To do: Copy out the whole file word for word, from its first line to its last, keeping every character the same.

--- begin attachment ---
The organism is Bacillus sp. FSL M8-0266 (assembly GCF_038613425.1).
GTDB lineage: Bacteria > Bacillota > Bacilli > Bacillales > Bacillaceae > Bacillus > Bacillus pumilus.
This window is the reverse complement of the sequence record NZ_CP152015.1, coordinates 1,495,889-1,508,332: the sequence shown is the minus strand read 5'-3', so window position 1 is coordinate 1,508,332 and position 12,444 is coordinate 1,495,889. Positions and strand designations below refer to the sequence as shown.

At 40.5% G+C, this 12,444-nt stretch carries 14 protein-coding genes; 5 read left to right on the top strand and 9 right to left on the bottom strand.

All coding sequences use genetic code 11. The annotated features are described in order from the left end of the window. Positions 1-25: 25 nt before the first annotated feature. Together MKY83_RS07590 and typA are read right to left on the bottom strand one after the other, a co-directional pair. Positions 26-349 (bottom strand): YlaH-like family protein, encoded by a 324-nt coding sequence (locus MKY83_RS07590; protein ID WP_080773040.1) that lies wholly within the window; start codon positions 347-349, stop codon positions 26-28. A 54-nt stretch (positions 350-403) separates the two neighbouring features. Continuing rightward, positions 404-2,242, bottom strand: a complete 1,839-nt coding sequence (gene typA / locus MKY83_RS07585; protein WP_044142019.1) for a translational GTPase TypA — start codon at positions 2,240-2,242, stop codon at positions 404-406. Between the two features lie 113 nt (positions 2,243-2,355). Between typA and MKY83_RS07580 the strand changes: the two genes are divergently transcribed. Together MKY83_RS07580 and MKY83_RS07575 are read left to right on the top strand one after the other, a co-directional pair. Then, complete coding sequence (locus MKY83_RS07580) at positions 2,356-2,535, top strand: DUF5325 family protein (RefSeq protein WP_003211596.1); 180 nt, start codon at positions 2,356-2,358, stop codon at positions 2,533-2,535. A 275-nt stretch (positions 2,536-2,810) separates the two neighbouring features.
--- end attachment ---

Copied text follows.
The organism is Bacillus sp. FSL M8-0266 (assembly GCF_038613425.1).
GTDB lineage: Bacteria > Bacillota > Bacilli > Bacillales > Bacillaceae > Bacillus > Bacillus pumilus.
This window is the reverse complement of the sequence record NZ_CP152015.1, coordinates 1,495,889-1,508,332: the sequence shown is the minus strand read 5'-3', so window position 1 is coordinate 1,508,332 and position 12,444 is coordinate 1,495,889. Positions and strand designations below refer to the sequence as shown.

At 40.5% G+C, this 12,444-nt stretch carries 14 protein-coding genes; 5 read left to right on the top strand and 9 right to left on the bottom strand.

All coding sequences use genetic code 11. The annotated features are described in order from the left end of the window. Positions 1-25: 25 nt before the first annotated feature. Together MKY83_RS07590 and typA are read right to left on the bottom strand one after the other, a co-directional pair. Positions 26-349 (bottom strand): YlaH-like family protein, encoded by a 324-nt coding sequence (locus MKY83_RS07590; protein ID WP_080773040.1) that lies wholly within the window; start codon positions 347-349, stop codon positions 26-28. A 54-nt stretch (positions 350-403) separates the two neighbouring features. Continuing rightward, positions 404-2,242, bottom strand: a complete 1,839-nt coding sequence (gene typA / locus MKY83_RS07585; protein WP_044142019.1) for a translational GTPase TypA — start codon at positions 2,240-2,242, stop codon at positions 404-406. Between the two features lie 113 nt (positions 2,243-2,355). Between typA and MKY83_RS07580 the strand changes: the two genes are divergently transcribed. Together MKY83_RS07580 and MKY83_RS07575 are read left to right on the top strand one after the other, a co-directional pair. Then, complete coding sequence (locus MKY83_RS07580) at positions 2,356-2,535, top strand: DUF5325 family protein (RefSeq protein WP_003211596.1); 180 nt, start codon at positions 2,356-2,358, stop codon at positions 2,533-2,535. A 275-nt stretch (positions 2,536-2,810) separates the two neighbouring features.